Researched and written by Anne Wright
Pte W Dean
The identity of Pte W Dean is a mystery; the records of the Commonwealth War Graves Commission (CWGC) show that two men of that name and of the Devonshire Regiment were killed in the First World War, but neither of them appears to have any connection to Weybridge. Pte William Dean (15427) of the 8th Battalion enlisted in Compton Dundon in Somerset and was killed on 4 September 1916. Unfortunately, there are no details about his parents or of a wife or of his home location with his CWGC entry. He is buried at Roclincourt Military Cemetery (III D 9) which is between Arras and Lens. The second fatality was Pte William Richard Dean (24106) of the 1st Battalion who was killed on 6 September 1917. He was born at Plymstock in Devon and enlisted in Plymouth. William became the parent of a daughter, Iris, on 5 March 1913. He is commemorated on the Thiepval Memorial (Pier & Face I & C).
There is, however, evidence from the 1911 Census that there was a William Dean living and working in Weybridge in that year. He, his mother and his sister Lily ran The Anchor Coffee Tavern in Heath Road. William was born at Dawlish in Devon in about 1879 to Harvey and Eliza (nee Page). His father was a coachman and in 1881 the family was based at Bishopsteignton also in Devon. Ten years later they had moved to Walton-on-Thames, living in Sunbury Lane; William Senior continued to work as a coachman and the family was now complete as in addition to William Junior and his older sister Florence there were two younger sisters, Ellen and Lily. In 1901 the family home was in rooms above the coach house of Brackley Lodge, Oatlands but young William now aged 21 was working as a groom and was a lodger with a family in Paddington.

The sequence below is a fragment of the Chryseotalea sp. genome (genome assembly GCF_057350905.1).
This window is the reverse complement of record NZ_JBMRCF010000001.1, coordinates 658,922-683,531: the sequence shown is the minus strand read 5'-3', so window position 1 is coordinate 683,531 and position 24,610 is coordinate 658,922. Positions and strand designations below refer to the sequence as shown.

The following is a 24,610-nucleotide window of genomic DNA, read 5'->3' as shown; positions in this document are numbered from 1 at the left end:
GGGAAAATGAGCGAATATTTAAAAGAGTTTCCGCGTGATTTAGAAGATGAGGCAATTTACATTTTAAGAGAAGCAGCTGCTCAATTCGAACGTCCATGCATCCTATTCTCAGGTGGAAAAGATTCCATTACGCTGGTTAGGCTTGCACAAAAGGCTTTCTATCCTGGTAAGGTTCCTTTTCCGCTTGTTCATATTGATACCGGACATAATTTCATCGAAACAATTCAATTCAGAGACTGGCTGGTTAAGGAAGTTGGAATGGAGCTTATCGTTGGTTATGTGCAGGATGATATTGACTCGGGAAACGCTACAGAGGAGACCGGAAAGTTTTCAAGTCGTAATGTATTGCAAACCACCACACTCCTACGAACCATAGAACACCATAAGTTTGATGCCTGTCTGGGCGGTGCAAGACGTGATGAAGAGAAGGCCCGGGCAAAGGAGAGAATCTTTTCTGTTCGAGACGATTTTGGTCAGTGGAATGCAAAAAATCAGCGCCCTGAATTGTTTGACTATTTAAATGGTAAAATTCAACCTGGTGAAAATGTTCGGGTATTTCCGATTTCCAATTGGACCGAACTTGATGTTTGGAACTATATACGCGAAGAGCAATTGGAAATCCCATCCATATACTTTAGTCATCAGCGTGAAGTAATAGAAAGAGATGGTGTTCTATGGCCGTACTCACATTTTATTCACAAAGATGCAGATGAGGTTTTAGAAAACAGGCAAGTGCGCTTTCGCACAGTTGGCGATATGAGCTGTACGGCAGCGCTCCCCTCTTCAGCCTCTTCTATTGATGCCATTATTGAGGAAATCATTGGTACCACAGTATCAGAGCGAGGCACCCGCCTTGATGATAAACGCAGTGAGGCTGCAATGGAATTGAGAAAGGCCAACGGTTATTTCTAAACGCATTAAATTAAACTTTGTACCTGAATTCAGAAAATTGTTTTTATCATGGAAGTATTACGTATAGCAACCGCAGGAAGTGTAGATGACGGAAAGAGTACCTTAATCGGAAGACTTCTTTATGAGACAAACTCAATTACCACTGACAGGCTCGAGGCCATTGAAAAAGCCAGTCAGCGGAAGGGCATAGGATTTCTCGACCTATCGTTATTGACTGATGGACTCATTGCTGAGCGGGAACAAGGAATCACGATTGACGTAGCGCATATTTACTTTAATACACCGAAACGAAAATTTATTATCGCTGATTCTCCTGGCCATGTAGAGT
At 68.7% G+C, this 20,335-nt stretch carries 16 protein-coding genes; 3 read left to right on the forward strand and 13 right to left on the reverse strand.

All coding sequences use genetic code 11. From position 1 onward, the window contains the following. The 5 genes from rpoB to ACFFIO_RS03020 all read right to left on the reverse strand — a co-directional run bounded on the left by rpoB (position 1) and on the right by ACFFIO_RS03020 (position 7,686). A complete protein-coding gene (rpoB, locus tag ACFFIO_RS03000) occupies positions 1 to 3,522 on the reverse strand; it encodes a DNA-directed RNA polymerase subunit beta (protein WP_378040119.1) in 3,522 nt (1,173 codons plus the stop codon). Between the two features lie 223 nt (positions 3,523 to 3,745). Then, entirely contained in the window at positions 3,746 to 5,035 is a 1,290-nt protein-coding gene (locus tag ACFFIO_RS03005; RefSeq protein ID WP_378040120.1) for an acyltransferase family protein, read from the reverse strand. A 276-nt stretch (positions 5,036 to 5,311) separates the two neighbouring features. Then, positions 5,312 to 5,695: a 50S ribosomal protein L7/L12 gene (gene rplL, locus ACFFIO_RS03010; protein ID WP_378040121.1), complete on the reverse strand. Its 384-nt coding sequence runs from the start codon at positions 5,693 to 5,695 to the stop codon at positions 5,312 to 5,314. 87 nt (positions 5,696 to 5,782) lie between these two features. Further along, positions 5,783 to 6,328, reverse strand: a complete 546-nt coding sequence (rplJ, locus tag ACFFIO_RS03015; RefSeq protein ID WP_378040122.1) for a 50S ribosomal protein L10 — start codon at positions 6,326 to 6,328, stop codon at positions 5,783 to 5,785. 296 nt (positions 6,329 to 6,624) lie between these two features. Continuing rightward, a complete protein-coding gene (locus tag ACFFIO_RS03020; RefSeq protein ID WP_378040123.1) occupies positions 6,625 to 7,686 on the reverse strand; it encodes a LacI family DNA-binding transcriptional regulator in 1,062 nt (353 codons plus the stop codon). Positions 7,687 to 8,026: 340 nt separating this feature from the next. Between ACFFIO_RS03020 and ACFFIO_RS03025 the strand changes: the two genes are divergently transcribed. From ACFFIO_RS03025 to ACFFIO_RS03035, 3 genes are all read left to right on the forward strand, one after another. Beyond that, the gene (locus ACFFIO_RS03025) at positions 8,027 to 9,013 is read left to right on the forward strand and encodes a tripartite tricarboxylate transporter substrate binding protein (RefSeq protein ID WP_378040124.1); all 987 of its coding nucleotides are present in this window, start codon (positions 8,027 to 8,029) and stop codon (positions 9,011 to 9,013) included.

This William Dean obviously has a connection to Weybridge but establishing a military link is more problematic. He was 32 in 1911 and still single but as the war progressed his age would have become less of an issue so it is possible that he served. William also has a connection to Devon. His father died in 1925 and his Probate records make no mention of his only son; his married daughters Ellen Bates and Lily Norman are referred to. This could indicate that William was already dead – perhaps a casualty of the First World War? Mystery still surrounds Pte W Dean.
England & Wales, National Probate Calendar (Index of Wills & Administrations), 1858-1966, www.ancestry.co.uk
UK, Army Registers of Soldiers Effects, 1901-1929, www.ancestry.co.uk
UK, Soldiers Died in the Great War, 1914-1919, www.ancestry.co.uk